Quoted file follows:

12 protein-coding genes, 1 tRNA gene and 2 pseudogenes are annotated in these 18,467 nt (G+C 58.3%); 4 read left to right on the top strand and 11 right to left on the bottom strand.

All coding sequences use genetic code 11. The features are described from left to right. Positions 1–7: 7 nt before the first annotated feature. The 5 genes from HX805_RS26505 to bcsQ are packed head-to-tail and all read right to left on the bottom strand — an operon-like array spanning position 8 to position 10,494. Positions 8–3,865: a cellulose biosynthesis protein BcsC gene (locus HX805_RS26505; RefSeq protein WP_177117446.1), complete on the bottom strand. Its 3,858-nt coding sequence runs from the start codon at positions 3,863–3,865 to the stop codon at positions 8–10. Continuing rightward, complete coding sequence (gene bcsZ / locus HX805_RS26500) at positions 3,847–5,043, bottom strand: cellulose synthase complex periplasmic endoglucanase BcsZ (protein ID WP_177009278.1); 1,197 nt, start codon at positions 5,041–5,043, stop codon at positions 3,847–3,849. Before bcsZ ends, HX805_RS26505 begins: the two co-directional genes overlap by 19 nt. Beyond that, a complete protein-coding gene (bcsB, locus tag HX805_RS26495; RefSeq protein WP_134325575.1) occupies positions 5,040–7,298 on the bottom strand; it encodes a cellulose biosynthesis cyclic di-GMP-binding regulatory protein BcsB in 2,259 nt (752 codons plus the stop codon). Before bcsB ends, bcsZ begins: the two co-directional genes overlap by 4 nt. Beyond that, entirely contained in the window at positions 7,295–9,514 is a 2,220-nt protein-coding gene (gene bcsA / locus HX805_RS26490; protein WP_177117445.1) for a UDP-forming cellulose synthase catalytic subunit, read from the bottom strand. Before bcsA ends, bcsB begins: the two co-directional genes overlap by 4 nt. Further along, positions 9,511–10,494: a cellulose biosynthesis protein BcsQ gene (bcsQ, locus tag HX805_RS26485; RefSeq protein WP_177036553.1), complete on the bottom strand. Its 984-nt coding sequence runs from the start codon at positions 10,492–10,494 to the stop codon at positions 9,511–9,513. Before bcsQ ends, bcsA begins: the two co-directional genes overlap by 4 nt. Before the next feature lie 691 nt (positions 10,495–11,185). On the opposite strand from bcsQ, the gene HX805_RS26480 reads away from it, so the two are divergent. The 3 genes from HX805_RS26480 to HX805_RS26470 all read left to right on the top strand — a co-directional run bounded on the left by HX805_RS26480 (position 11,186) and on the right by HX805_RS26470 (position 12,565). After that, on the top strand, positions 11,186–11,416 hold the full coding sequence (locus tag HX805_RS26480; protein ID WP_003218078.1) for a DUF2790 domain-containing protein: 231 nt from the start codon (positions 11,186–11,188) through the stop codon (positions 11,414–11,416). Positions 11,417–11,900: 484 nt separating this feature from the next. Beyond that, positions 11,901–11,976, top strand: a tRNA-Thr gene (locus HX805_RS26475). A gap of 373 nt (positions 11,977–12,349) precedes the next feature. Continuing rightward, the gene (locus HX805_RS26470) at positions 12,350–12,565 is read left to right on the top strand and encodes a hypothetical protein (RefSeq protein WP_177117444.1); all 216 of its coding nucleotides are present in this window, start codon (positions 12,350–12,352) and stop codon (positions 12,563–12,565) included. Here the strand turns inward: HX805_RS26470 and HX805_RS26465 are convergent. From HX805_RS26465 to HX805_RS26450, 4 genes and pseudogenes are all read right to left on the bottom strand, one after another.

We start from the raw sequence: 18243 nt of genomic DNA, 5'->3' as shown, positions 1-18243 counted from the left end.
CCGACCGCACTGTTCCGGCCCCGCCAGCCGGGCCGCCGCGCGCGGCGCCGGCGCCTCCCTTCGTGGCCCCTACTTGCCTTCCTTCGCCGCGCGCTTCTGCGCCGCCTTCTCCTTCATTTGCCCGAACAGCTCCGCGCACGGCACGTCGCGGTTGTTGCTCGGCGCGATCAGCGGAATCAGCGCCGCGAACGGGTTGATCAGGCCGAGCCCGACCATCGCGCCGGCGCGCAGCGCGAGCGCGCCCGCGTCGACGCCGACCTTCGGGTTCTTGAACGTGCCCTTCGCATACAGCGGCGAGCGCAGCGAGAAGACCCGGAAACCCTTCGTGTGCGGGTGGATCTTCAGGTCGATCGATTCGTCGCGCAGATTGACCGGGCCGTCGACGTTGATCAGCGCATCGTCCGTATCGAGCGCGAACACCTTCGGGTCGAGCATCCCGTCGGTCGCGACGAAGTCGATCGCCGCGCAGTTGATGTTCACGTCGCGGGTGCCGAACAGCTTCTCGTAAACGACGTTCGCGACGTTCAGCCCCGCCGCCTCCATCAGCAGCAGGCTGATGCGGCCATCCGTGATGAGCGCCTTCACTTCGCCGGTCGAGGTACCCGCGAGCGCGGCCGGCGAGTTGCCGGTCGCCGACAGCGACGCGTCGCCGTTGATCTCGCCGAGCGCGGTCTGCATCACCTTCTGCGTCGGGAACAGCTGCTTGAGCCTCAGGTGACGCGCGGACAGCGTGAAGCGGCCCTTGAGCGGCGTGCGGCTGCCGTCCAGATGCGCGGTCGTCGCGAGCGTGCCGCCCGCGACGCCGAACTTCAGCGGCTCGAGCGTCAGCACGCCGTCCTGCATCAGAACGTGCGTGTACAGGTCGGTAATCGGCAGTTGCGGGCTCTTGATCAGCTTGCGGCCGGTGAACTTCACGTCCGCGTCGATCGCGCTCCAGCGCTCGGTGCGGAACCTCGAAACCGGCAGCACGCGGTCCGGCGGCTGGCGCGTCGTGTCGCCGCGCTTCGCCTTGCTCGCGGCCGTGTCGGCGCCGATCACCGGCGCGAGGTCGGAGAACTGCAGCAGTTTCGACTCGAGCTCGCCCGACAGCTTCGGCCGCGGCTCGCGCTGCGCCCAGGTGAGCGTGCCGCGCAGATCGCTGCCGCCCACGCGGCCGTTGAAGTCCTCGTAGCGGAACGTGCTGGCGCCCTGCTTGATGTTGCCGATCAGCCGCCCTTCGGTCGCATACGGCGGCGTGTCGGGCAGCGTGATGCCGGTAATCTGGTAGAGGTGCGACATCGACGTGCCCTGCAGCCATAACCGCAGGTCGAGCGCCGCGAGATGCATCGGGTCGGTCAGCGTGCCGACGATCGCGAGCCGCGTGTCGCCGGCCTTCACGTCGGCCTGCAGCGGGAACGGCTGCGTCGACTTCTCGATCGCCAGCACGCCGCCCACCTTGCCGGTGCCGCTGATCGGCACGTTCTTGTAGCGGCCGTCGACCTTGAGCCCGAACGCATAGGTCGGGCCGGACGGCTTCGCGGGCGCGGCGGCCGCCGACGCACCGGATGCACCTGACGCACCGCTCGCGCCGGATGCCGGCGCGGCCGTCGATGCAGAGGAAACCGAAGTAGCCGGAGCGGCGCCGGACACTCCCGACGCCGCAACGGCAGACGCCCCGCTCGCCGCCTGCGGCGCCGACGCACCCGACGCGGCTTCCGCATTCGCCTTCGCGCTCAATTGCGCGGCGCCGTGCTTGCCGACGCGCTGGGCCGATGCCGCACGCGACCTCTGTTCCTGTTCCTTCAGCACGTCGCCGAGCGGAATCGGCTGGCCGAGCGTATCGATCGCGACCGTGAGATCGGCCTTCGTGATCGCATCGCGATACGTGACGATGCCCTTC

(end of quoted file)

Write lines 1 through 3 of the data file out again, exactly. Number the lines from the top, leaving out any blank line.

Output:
12 protein-coding genes, 1 tRNA gene and 2 pseudogenes are annotated in these 18,467 nt (G+C 58.3%); 4 read left to right on the top strand and 11 right to left on the bottom strand.

All coding sequences use genetic code 11. The features are described from left to right. Positions 1–7: 7 nt before the first annotated feature. The 5 genes from HX805_RS26505 to bcsQ are packed head-to-tail and all read right to left on the bottom strand — an operon-like array spanning position 8 to position 10,494. Positions 8–3,865: a cellulose biosynthesis protein BcsC gene (locus HX805_RS26505; RefSeq protein WP_177117446.1), complete on the bottom strand. Its 3,858-nt coding sequence runs from the start codon at positions 3,863–3,865 to the stop codon at positions 8–10. Continuing rightward, complete coding sequence (gene bcsZ / locus HX805_RS26500) at positions 3,847–5,043, bottom strand: cellulose synthase complex periplasmic endoglucanase BcsZ (protein ID WP_177009278.1); 1,197 nt, start codon at positions 5,041–5,043, stop codon at positions 3,847–3,849. Before bcsZ ends, HX805_RS26505 begins: the two co-directional genes overlap by 19 nt. Beyond that, a complete protein-coding gene (bcsB, locus tag HX805_RS26495; RefSeq protein WP_134325575.1) occupies positions 5,040–7,298 on the bottom strand; it encodes a cellulose biosynthesis cyclic di-GMP-binding regulatory protein BcsB in 2,259 nt (752 codons plus the stop codon). Before bcsB ends, bcsZ begins: the two co-directional genes overlap by 4 nt. Beyond that, entirely contained in the window at positions 7,295–9,514 is a 2,220-nt protein-coding gene (gene bcsA / locus HX805_RS26490; protein WP_177117445.1) for a UDP-forming cellulose synthase catalytic subunit, read from the bottom strand. Before bcsA ends, bcsB begins: the two co-directional genes overlap by 4 nt. Further along, positions 9,511–10,494: a cellulose biosynthesis protein BcsQ gene (bcsQ, locus tag HX805_RS26485; RefSeq protein WP_177036553.1), complete on the bottom strand. Its 984-nt coding sequence runs from the start codon at positions 10,492–10,494 to the stop codon at positions 9,511–9,513. Before bcsQ ends, bcsA begins: the two co-directional genes overlap by 4 nt. Before the next feature lie 691 nt (positions 10,495–11,185). On the opposite strand from bcsQ, the gene HX805_RS26480 reads away from it, so the two are divergent. The 3 genes from HX805_RS26480 to HX805_RS26470 all read left to right on the top strand — a co-directional run bounded on the left by HX805_RS26480 (position 11,186) and on the right by HX805_RS26470 (position 12,565). After that, on the top strand, positions 11,186–11,416 hold the full coding sequence (locus tag HX805_RS26480; protein ID WP_003218078.1) for a DUF2790 domain-containing protein: 231 nt from the start codon (positions 11,186–11,188) through the stop codon (positions 11,414–11,416). Positions 11,417–11,900: 484 nt separating this feature from the next. Beyond that, positions 11,901–11,976, top strand: a tRNA-Thr gene (locus HX805_RS26475). A gap of 373 nt (positions 11,977–12,349) precedes the next feature. Continuing rightward, the gene (locus HX805_RS26470) at positions 12,350–12,565 is read left to right on the top strand and encodes a hypothetical protein (RefSeq protein WP_177117444.1); all 216 of its coding nucleotides are present in this window, start codon (positions 12,350–12,352) and stop codon (positions 12,563–12,565) included. Here the strand turns inward: HX805_RS26470 and HX805_RS26465 are convergent. From HX805_RS26465 to HX805_RS26450, 4 genes and pseudogenes are all read right to left on the bottom strand, one after another.

We start from the raw sequence: 18243 nt of genomic DNA, 5'->3' as shown, positions 1-18243 counted from the left end.